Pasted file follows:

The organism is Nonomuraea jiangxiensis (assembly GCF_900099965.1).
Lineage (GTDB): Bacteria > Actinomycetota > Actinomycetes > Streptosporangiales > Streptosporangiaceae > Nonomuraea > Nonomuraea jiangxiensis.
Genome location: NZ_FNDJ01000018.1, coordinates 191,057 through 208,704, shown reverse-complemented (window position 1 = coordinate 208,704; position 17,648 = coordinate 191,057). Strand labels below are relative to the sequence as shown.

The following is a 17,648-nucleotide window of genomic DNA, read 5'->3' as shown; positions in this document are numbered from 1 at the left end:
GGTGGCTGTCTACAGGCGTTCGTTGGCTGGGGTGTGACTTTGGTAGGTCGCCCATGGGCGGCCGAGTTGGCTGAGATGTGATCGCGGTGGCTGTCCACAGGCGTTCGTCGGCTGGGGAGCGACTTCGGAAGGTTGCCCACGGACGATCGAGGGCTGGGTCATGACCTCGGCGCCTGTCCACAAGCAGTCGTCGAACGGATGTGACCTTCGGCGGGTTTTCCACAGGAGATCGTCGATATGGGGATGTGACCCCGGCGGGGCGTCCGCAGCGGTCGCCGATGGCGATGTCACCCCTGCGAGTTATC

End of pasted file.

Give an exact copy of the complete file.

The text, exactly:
The organism is Nonomuraea jiangxiensis (assembly GCF_900099965.1).
Lineage (GTDB): Bacteria > Actinomycetota > Actinomycetes > Streptosporangiales > Streptosporangiaceae > Nonomuraea > Nonomuraea jiangxiensis.
Genome location: NZ_FNDJ01000018.1, coordinates 191,057 through 208,704, shown reverse-complemented (window position 1 = coordinate 208,704; position 17,648 = coordinate 191,057). Strand labels below are relative to the sequence as shown.

The following is a 17,648-nucleotide window of genomic DNA, read 5'->3' as shown; positions in this document are numbered from 1 at the left end:
GGTGGCTGTCTACAGGCGTTCGTTGGCTGGGGTGTGACTTTGGTAGGTCGCCCATGGGCGGCCGAGTTGGCTGAGATGTGATCGCGGTGGCTGTCCACAGGCGTTCGTCGGCTGGGGAGCGACTTCGGAAGGTTGCCCACGGACGATCGAGGGCTGGGTCATGACCTCGGCGCCTGTCCACAAGCAGTCGTCGAACGGATGTGACCTTCGGCGGGTTTTCCACAGGAGATCGTCGATATGGGGATGTGACCCCGGCGGGGCGTCCGCAGCGGTCGCCGATGGCGATGTCACCCCTGCGAGTTATC